McCarty, Poole, and Rosenthal, however, focus on political polarization not among the populace at large but among politicians ? specifically, polarization as revealed by the voting patterns of congressional representatives. By their measures, ideological moderates have become increasingly rare in Congress, and the parties have pulled apart along the left-right spectrum. As Fiorina (2005) points out, this increasing ideological polarization among political elites and between the parties can create the illusion that the voters themselves are moving apart, even when the distribution of ideological positions in the electorate is stable.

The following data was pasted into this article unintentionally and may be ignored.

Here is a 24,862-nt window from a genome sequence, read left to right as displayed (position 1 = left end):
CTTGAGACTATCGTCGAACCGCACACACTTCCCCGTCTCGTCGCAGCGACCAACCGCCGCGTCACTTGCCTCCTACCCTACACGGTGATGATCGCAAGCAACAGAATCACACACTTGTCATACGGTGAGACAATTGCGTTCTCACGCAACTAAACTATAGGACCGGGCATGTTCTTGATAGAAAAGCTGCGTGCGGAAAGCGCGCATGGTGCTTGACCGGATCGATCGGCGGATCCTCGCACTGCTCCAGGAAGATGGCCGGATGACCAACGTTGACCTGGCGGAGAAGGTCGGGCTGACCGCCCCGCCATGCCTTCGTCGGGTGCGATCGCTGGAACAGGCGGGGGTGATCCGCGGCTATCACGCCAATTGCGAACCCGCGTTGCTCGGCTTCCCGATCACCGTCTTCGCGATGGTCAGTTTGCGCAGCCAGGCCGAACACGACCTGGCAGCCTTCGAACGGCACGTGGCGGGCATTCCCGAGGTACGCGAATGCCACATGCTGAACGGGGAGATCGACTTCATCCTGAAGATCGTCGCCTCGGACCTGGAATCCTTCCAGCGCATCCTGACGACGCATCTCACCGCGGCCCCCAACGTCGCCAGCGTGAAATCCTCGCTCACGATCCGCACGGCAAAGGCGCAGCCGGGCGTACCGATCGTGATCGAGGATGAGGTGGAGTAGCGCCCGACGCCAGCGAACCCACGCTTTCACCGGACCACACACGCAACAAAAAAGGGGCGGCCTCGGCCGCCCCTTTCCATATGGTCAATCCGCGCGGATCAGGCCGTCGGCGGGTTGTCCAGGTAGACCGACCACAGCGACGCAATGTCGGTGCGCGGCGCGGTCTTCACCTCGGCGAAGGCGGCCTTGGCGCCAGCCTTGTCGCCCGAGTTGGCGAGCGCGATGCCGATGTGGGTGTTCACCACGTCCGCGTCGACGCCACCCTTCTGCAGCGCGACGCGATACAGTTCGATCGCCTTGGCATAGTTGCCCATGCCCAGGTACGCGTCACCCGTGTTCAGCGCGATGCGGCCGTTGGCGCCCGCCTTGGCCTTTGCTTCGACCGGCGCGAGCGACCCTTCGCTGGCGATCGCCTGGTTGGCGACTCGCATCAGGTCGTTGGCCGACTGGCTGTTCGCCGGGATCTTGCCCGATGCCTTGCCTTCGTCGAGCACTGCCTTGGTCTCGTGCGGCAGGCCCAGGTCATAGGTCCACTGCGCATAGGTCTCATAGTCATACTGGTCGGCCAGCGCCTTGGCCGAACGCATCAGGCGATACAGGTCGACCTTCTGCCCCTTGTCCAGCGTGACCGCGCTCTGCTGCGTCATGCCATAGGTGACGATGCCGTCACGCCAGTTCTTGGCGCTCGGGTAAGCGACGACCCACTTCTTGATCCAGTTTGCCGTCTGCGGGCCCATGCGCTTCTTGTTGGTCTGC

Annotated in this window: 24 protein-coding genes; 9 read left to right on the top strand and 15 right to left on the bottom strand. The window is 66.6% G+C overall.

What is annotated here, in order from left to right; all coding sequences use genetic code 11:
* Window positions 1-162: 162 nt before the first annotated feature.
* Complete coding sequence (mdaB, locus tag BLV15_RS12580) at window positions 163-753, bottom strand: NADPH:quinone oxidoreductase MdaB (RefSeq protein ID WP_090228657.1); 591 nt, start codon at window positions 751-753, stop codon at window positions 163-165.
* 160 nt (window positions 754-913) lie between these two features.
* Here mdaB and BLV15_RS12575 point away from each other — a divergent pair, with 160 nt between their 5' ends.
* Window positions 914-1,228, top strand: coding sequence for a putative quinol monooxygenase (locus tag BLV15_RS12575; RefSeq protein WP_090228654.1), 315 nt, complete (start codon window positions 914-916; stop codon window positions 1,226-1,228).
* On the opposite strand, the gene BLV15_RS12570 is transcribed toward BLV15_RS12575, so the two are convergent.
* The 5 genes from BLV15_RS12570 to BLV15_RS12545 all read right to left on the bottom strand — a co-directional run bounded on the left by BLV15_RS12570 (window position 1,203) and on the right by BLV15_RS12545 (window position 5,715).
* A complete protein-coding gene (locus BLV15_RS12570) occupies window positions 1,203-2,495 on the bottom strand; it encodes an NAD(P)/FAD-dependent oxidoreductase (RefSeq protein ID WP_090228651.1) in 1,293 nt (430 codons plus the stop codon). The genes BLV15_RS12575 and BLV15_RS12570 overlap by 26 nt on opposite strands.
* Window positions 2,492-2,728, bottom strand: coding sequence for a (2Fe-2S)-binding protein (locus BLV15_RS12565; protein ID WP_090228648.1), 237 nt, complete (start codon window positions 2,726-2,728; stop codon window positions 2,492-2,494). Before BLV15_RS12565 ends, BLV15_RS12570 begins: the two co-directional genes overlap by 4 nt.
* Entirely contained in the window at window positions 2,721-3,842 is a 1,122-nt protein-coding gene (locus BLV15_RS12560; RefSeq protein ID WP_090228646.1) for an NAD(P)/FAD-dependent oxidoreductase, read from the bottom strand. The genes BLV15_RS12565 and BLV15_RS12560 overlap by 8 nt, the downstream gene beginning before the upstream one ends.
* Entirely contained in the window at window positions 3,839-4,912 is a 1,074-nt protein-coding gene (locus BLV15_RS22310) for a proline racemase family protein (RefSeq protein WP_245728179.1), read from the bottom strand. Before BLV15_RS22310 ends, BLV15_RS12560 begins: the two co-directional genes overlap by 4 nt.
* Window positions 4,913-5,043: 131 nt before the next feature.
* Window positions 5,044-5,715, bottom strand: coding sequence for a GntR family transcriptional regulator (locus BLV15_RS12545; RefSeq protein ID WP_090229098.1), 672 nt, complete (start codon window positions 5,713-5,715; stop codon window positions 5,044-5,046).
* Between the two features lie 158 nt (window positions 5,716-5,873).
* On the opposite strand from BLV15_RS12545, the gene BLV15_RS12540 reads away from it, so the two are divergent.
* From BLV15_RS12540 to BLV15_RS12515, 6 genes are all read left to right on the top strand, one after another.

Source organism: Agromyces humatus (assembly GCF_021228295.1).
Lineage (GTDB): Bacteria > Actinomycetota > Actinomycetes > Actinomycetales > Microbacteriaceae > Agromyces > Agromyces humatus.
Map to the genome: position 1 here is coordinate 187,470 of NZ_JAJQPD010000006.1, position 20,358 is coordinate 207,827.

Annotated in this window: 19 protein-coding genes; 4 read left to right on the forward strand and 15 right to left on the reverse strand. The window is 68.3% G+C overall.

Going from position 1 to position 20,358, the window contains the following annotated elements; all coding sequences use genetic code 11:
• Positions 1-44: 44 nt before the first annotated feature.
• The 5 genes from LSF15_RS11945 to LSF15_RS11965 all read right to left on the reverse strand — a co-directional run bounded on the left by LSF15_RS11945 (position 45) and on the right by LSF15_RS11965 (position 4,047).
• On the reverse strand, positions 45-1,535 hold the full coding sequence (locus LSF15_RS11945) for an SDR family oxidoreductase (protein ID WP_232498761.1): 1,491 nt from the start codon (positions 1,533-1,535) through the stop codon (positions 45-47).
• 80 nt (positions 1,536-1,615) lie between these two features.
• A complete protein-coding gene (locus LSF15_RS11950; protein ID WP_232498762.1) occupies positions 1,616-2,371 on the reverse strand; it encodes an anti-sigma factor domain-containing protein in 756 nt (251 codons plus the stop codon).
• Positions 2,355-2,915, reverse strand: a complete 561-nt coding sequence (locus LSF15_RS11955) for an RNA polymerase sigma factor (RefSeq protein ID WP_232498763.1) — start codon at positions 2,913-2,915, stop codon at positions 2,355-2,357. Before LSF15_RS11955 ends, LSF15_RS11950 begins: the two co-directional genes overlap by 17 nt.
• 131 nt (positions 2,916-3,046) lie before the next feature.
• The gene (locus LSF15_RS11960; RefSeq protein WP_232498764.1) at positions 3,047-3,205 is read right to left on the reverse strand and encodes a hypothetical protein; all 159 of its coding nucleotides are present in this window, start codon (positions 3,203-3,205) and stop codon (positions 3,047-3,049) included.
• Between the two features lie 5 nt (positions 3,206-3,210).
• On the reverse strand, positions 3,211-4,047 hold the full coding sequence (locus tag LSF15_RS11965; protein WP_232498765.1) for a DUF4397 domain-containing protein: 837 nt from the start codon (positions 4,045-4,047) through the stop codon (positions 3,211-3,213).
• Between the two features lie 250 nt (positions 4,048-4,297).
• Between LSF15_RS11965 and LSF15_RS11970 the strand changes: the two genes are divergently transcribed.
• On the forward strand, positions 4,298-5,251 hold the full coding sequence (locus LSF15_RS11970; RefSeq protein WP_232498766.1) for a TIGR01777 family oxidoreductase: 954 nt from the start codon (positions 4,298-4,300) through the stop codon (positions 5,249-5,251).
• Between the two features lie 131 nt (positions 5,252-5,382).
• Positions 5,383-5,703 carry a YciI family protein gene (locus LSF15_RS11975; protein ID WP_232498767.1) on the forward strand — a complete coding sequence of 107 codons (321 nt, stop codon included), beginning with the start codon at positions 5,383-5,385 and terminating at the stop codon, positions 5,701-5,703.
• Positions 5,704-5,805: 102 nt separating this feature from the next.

Using a methodology derived from their important earlier work on congressional roll-call voting (e.g. Poole and Rosenthal 1997), the authors assign each legislator to a position or “ideal point” in ideological space. A representative’s predicted vote on any particular measure depends on where her or his ideal point lies relative to a cut point (or surface) specific to the piece of legislation. The best estimates of each legislator’s ideal point as well as the cut points on specific votes are essentially the ones that best predict the observed voting outcomes.